Asset management firms like Fidelity and social media don’t always seem like natural companions. Investors pick their asset management firm based on fees, performance, reputation or personal relationships. “Do you have a metaverse money temple where I can meditate?” or “can you have a TikTok cowboy teach me about tax-loss harvesting?” presumably are lower priorities when selecting an asset management firm. (CI did not ask about the metaverse or cowboys in our most recent investor surveys.)

But social media platforms are an area where asset management firms can set themselves apart. Clever firms can draw the attention of the younger, more online Gen Z and Millennial prospects, educate investors and create new customer service channels.

CI’s Asset Management research team recently released a report detailing the social media efforts of asset management firms, with some surprising findings. Every firm posts at least occasionally, and 47% of firms post daily. But the quality and creativity of posts varies. Some firms use social media in a perfunctory manner, promoting commentaries that receive little engagement. Other firms, meanwhile, take advantage of the opportunities social media provides, connecting with investors in unexpected ways.

Below are some sample findings from that social media report, with a particular focus on Fidelity, the most online of the asset management firms in the report.

Fidelity posts everywhere

While every firm posts to social media in some capacity, not all platforms receive the same attention, as some profiles sit abandoned with outdated posts. Fidelity stands out for maintaining a strong social media presence across each of its used platforms. And it uses a lot of platforms: Instagram, LinkedIn, YouTube, Reddit, Twitter, Facebook, TikTok, Discord, the Metaverse and Roblox. The firm manages to keep each profile up to date. It also promotes secondary accounts on certain platforms, like an Instagram account tailored toward women, as well as a secondary Reddit page specifically for the firm’s crypto offerings.

Most content focuses on investment education, with commentaries, embedded pictures and videos that offer tips and tricks. Other content, however, is . . . much more experimental. While the firm’s use of Facebook, Twitter and LinkedIn are commendable and effective, what really stands out is Fidelity’s embrace of other social media platforms: a crypto-focused subreddit, a pancake tower that teaches kids about money management, a metaverse power petal suit, and a meditation app that plays a melody generated by the market.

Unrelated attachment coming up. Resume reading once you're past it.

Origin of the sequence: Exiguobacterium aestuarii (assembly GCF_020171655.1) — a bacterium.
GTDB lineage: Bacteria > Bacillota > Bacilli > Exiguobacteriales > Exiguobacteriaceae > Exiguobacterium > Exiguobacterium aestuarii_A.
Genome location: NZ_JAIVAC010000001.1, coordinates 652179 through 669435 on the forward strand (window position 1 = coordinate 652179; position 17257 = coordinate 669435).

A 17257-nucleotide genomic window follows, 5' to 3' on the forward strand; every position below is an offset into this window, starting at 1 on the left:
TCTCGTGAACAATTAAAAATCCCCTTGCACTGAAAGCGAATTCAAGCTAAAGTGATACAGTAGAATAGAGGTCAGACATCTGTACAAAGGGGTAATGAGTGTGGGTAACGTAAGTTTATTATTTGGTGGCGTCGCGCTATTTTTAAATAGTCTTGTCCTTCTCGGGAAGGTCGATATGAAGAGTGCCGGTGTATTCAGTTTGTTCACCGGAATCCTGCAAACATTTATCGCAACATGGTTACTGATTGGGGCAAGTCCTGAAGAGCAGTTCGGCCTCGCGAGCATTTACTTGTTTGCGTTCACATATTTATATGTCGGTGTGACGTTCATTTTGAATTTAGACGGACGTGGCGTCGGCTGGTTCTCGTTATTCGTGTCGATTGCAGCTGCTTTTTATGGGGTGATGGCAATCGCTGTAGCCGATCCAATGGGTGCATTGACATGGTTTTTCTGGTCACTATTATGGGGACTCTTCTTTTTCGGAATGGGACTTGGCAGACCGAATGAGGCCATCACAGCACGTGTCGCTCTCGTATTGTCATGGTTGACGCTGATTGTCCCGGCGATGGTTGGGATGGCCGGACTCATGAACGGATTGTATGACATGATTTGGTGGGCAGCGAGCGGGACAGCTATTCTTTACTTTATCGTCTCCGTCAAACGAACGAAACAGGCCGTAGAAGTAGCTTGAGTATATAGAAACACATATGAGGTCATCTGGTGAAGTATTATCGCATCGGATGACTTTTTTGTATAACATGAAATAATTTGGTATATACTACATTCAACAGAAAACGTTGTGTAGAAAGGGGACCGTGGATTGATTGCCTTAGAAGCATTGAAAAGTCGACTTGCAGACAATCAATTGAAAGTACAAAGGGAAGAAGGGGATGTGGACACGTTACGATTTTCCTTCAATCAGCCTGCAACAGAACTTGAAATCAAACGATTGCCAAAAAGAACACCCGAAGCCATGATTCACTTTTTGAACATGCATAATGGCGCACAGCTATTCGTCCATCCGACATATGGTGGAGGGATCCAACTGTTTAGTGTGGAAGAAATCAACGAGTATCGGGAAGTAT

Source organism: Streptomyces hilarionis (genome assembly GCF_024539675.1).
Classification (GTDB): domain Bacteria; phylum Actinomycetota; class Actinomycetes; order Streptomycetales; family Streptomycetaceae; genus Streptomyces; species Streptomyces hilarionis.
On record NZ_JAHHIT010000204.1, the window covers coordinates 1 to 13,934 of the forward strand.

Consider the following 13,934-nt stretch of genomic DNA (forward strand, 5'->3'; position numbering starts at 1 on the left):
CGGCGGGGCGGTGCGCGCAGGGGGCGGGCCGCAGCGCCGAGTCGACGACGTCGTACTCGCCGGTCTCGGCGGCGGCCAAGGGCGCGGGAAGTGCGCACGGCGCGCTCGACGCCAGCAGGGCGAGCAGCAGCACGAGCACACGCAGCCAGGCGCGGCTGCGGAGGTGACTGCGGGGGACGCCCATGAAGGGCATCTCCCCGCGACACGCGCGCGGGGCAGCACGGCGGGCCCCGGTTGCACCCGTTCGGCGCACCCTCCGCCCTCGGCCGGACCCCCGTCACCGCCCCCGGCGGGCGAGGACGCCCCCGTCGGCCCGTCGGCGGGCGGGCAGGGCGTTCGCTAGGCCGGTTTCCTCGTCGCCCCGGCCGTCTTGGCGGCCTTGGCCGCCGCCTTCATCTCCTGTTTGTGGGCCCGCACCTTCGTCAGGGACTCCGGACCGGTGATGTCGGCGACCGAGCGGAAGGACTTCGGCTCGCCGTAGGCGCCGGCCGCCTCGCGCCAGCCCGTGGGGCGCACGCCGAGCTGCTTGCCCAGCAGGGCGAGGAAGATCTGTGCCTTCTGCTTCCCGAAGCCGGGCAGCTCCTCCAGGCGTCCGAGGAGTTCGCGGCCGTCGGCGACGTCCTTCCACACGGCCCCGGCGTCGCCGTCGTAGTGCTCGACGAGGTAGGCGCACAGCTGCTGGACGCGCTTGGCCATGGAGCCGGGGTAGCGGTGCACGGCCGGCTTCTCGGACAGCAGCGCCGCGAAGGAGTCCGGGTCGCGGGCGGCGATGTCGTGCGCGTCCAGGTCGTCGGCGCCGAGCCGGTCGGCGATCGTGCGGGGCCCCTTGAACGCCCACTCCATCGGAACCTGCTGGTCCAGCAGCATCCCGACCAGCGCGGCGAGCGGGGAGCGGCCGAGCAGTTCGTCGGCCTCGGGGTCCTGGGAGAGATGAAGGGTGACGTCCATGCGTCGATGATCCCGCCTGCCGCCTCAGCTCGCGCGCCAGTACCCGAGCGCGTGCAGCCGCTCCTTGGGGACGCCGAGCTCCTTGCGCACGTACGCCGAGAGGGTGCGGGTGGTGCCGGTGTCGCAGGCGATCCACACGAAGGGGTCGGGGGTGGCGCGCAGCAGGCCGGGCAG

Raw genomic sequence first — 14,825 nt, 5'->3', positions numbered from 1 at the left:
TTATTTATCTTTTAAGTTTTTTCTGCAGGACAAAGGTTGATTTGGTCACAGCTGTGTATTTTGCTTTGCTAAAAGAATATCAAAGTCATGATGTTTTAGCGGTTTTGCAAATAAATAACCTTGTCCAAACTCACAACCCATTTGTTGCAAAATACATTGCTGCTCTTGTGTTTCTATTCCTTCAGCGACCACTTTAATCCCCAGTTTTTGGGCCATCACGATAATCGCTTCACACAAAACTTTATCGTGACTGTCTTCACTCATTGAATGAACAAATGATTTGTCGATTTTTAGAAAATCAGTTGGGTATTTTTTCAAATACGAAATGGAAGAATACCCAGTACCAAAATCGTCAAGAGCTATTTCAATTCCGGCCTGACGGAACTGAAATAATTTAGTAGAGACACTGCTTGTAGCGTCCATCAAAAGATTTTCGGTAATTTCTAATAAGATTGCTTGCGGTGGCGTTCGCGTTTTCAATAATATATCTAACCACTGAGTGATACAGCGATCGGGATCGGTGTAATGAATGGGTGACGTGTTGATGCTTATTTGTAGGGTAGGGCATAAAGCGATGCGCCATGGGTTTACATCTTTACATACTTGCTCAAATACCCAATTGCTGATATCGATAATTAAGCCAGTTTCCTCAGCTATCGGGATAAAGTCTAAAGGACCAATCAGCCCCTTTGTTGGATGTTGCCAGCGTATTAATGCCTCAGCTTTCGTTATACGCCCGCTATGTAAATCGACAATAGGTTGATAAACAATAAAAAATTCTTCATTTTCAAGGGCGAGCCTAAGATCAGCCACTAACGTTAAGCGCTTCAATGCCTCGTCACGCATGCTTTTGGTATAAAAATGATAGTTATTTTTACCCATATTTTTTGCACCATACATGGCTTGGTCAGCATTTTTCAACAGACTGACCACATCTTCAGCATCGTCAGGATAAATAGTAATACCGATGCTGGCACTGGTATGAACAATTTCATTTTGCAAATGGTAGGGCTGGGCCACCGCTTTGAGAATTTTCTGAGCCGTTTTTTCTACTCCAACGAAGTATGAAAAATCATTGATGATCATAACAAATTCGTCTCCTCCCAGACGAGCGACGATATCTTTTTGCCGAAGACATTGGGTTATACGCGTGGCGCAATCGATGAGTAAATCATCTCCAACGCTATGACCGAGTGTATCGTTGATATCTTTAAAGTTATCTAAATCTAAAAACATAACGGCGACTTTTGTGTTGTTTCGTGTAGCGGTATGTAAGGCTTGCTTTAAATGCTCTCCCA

Fidelity offers different content on each platform

Fidelity also does well to adapt its social media strategy to each platform. On LinkedIn and Facebook, Fidelity focuses on sharing commentaries, allowing viewers to learn more about the market while scrolling through their feeds. The firm differs in its content for the website formerly known as Twitter, adapting to the platform’s original 140-character count with short and snappy reminders that garner more views than other firms in our coverage set. The firm uses Reddit as both a customer service forum as well as a place to post long-form educational posts full of gifs and memes.

Fidelity’s YouTube page includes both long-form and short-form videos, possibly targeting different audiences. The longer-form videos incorporate interviews with financial professionals, explanations of financial events or concepts, and webcasts. The shorter-form videos include creative and humorous editing, suggesting a lighthearted approach to this content to appeal to younger audiences while making information more digestible. The above Roblox Pancake video serves both as an advertisement for the in-game feature as well as a forum for 13-year-olds to complain in the comments about not receiving the associated in-game badge. Fidelity, commendably, responded to every complaint, even ones in Spanish.

The firm employs a similar light-hearted approach in its TikTok video content as well, using popular trends on the app in its videos to reach broader audiences—with several videos accumulating over one million views, the firm’s tactic of using popular trends succeeds in reaching wider audiences. For example, a cowboy can teach investors about tax-loss harvesting in the below video, which has over 2.5 million views.

@fidelity Wash sales can be a little murky. Here’s an example: Say you buy 50 shares of a tech stock at $10. Then you sell at $7 a share. And 19 days later, buy 100 more shares at $5. That’s a wash sale since you bought the same stock again within the 30-day window. Blake breaks it down here but hit us ➡️ with more questions. #washsale #investing #washsale #investing ♬ original sound – Fidelity Investments

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